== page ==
Category: Advisory Board

The ERE department thanks our alumni for their participation in the ERE 2017 alumni survey, used for a broad departmental self-study with the goal of continual improvement, which also informs our stakeholders including our ABET reviewers. With respect to ABET review, the ERE alumni survey is part of a set of activities that assess student performance and determine if the performance is below a defined threshold, which generates a trigger and initiates an action in response to the assessment.

The ERE program is committed to excellence in order to prepare students to have a maximum in improving the world. Here are ERE students at the Engineers without Borders fall 2017 picnic.

The ERE 2017 alumni survey data was completed in spring 2017, and it did result in an assessment trigger based on responses from the alumni who graduated as part of the 2010 to 2016 cohort. The performance metric for the alumni survey is a cohort score below 4.0, on a Likert scale explained below, when asked to rank their level of agreement with the statement about learning outcomes. The statement is, “After completing my degree with the ERE department I was able to …” followed by each of the 11, (a) to (k) learning outcomes; e.g., a) After completing my degree with the ERE department I was able to apply knowledge of math/science/engineering. Respondents could select from a Likert scale, which extends from 1 for Strongly Disagree to 5 for Strongly Agree. Cohorts based on graduation year were created to analyze the responses. The entire sample of ERE alumni survey responses contains 198 alumni who earned a B.S. (the ESF Alumni Office provided ERE with records for 1035 alumni, of whom 584 had valid email addresses). The graduation cohorts were: 64 graduated 1950 – 1989, 30 graduated 1990 – 1999, 35 graduated 2000 – 2009, and 69 graduated from 2010 – 2016. In the 2010 to 2016 cohort, 66 had graduated from the B.S. in ERE program, and 3 had graduated from the B.S. in forest engineering (FEG) program. Prior to 2010, all students had graduated from the B.S. in FEG program. All responses within each cohort were averaged for a cohort group score for each question, and there was one cohort group that scored one outcome below 4.0. The 2010 – 2016 cohort had a group score of 3.9 for the learning outcome (c), after completing their degree they were able to design a system, component, or process to meet desired needs.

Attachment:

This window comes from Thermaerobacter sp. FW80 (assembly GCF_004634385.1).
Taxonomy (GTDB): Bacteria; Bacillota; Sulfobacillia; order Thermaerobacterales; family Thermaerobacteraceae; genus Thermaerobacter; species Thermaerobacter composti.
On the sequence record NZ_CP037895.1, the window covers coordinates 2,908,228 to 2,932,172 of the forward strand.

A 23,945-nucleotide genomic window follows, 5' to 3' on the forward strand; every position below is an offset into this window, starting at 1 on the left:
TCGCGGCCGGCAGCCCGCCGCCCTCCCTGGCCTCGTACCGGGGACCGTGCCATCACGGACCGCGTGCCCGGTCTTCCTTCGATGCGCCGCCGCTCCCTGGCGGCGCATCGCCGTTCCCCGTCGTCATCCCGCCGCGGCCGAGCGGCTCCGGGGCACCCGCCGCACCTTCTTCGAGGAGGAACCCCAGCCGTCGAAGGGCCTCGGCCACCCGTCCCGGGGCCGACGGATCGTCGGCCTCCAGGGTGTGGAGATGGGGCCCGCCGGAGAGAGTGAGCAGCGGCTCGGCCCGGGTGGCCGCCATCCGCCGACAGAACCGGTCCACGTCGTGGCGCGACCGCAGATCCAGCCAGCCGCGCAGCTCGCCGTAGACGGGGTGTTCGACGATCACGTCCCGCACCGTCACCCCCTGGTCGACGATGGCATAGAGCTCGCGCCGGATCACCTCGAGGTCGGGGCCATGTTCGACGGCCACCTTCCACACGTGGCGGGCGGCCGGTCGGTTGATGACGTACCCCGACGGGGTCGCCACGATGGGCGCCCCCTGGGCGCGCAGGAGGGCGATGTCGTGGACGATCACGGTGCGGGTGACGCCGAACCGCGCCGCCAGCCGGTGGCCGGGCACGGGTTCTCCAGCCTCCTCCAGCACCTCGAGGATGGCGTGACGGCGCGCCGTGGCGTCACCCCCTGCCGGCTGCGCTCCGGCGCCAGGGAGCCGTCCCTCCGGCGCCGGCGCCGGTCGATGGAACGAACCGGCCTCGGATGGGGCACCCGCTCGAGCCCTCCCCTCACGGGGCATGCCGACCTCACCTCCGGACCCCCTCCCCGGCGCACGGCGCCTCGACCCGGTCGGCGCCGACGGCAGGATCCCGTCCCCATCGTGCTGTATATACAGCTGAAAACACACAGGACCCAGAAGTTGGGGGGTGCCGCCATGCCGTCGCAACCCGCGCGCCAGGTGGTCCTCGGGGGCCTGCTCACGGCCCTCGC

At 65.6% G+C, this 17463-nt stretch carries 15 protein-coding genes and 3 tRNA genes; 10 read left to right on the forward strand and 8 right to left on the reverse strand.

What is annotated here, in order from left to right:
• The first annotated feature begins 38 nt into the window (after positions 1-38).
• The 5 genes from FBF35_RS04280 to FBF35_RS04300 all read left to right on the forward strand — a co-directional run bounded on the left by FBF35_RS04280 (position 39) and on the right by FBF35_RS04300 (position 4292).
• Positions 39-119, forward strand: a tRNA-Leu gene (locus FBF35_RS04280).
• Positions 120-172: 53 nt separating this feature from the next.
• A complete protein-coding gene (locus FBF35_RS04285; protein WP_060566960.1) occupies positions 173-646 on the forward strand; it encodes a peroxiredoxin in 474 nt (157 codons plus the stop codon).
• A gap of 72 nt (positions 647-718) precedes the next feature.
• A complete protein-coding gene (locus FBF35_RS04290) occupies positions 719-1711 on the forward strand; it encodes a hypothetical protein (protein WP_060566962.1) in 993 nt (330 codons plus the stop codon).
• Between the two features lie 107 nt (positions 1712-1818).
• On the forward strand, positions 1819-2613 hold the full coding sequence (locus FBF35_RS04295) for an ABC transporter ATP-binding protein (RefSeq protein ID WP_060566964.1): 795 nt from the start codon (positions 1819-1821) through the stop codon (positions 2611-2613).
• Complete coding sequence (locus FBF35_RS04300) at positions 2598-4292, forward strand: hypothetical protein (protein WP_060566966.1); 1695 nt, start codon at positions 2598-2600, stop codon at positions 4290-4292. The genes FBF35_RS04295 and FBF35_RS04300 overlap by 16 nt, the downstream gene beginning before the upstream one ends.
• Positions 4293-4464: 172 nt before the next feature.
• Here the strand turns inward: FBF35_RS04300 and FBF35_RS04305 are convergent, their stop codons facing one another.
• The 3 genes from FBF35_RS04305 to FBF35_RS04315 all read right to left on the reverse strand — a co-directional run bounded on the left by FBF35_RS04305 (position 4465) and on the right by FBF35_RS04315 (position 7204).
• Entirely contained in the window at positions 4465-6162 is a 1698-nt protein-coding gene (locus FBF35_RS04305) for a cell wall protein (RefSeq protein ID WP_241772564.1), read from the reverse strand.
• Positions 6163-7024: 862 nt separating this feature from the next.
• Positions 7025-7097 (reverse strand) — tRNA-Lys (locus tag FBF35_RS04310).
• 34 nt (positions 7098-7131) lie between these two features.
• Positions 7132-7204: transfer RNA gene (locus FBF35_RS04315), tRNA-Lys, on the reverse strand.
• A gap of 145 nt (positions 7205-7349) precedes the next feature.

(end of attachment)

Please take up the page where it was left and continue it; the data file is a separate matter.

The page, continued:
The action taken in response to the ERE 2017 alumni survey was to place the trigger in context, as well as analyze the trigger response with respect to other data, and identify the next set of strategic actions. To place the trigger in context, the 2010 to 2016 cohort score of 3.9 for outcome (c), which involves design, is 0.1 points below the trigger threshold of 4. This is the smallest possible trigger, and may not justify changes in our program related to design. By comparison, the 3 graduation cohorts from 1950 to 2009 assigned scores of 4.2, 4.2, and 4.4 to learning outcome (c), with the 2000 to 2009 cohort having the highest score of 4.4. If you average the responses for outcome (c) of the 2 cohorts from 2000 to 2016, the cohort average score is approximately 4.2, which is above the 4.0 trigger and comparable with the 1950 to 1999 cohort average. This cohort averaging analysis suggests no further action on changes to design in the ERE curriculum is needed. Additional actions will be taken, however, given the alumni survey dataset is relatively rare, gathered approximately every 5 yrs, and can serve as a valuable trend indicator for each cohort. ERE is taking additional actions, which involve the ERE chair working with the ERE instructional support specialist who administered the survey to further examine alumni survey data and cross-compare with exit survey data. The action of examining alumni survey data will determine if, and by how much, the 2010 to 2016 cohort relative other cohorts have lower scores on the 10 other learning outcomes. This review may help us understand if in general learning outcomes were impacted during this 2010 to 2016 period, which corresponds to a time when the ERE department experienced an increase in student enrollment and a decrease in faculty, which could impact learning outcomes. The action of examining graduating senior exit survey data will allow us to corroborate cohort responses at graduation with those after graduation, and identify if alumni tend to hold different impressions of their achievement.